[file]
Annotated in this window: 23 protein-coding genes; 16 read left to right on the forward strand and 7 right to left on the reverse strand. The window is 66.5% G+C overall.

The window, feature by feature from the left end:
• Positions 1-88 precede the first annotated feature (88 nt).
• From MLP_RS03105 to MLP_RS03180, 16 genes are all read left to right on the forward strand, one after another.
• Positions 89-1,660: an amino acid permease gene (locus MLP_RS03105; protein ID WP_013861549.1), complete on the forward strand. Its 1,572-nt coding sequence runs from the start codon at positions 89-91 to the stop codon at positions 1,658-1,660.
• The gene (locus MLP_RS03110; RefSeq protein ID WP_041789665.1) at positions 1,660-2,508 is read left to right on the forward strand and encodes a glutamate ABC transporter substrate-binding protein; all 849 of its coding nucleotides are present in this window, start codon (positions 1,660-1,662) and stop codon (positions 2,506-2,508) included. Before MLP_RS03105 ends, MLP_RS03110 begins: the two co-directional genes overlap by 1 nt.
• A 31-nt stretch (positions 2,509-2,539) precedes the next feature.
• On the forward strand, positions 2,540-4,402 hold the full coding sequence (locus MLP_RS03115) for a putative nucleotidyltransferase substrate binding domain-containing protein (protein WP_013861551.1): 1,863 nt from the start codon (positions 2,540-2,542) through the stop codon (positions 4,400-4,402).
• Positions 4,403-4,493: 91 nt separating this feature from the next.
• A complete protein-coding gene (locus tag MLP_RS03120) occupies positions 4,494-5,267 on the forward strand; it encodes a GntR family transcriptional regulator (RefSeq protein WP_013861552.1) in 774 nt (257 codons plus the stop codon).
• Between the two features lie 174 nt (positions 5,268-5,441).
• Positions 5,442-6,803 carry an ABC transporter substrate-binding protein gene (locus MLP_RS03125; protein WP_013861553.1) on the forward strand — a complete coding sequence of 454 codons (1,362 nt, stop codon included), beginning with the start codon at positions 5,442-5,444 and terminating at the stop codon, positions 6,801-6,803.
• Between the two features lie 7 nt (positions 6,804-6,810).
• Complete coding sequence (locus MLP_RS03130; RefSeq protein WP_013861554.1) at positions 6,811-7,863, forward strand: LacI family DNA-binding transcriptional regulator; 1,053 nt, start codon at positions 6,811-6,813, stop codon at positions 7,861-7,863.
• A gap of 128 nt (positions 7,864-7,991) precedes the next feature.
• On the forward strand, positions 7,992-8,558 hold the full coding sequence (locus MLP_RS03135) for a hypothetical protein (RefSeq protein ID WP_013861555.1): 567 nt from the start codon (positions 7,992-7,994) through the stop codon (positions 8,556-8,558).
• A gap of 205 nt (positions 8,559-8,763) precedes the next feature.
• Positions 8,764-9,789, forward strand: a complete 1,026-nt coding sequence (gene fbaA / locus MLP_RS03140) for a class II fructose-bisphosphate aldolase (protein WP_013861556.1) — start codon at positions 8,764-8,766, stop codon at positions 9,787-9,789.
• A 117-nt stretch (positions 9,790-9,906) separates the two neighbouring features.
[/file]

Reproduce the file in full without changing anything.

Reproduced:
Annotated in this window: 23 protein-coding genes; 16 read left to right on the forward strand and 7 right to left on the reverse strand. The window is 66.5% G+C overall.

The window, feature by feature from the left end:
• Positions 1-88 precede the first annotated feature (88 nt).
• From MLP_RS03105 to MLP_RS03180, 16 genes are all read left to right on the forward strand, one after another.
• Positions 89-1,660: an amino acid permease gene (locus MLP_RS03105; protein ID WP_013861549.1), complete on the forward strand. Its 1,572-nt coding sequence runs from the start codon at positions 89-91 to the stop codon at positions 1,658-1,660.
• The gene (locus MLP_RS03110; RefSeq protein ID WP_041789665.1) at positions 1,660-2,508 is read left to right on the forward strand and encodes a glutamate ABC transporter substrate-binding protein; all 849 of its coding nucleotides are present in this window, start codon (positions 1,660-1,662) and stop codon (positions 2,506-2,508) included. Before MLP_RS03105 ends, MLP_RS03110 begins: the two co-directional genes overlap by 1 nt.
• A 31-nt stretch (positions 2,509-2,539) precedes the next feature.
• On the forward strand, positions 2,540-4,402 hold the full coding sequence (locus MLP_RS03115) for a putative nucleotidyltransferase substrate binding domain-containing protein (protein WP_013861551.1): 1,863 nt from the start codon (positions 2,540-2,542) through the stop codon (positions 4,400-4,402).
• Positions 4,403-4,493: 91 nt separating this feature from the next.
• A complete protein-coding gene (locus tag MLP_RS03120) occupies positions 4,494-5,267 on the forward strand; it encodes a GntR family transcriptional regulator (RefSeq protein WP_013861552.1) in 774 nt (257 codons plus the stop codon).
• Between the two features lie 174 nt (positions 5,268-5,441).
• Positions 5,442-6,803 carry an ABC transporter substrate-binding protein gene (locus MLP_RS03125; protein WP_013861553.1) on the forward strand — a complete coding sequence of 454 codons (1,362 nt, stop codon included), beginning with the start codon at positions 5,442-5,444 and terminating at the stop codon, positions 6,801-6,803.
• Between the two features lie 7 nt (positions 6,804-6,810).
• Complete coding sequence (locus MLP_RS03130; RefSeq protein WP_013861554.1) at positions 6,811-7,863, forward strand: LacI family DNA-binding transcriptional regulator; 1,053 nt, start codon at positions 6,811-6,813, stop codon at positions 7,861-7,863.
• A gap of 128 nt (positions 7,864-7,991) precedes the next feature.
• On the forward strand, positions 7,992-8,558 hold the full coding sequence (locus MLP_RS03135) for a hypothetical protein (RefSeq protein ID WP_013861555.1): 567 nt from the start codon (positions 7,992-7,994) through the stop codon (positions 8,556-8,558).
• A gap of 205 nt (positions 8,559-8,763) precedes the next feature.
• Positions 8,764-9,789, forward strand: a complete 1,026-nt coding sequence (gene fbaA / locus MLP_RS03140) for a class II fructose-bisphosphate aldolase (protein WP_013861556.1) — start codon at positions 8,764-8,766, stop codon at positions 9,787-9,789.
• A 117-nt stretch (positions 9,790-9,906) separates the two neighbouring features.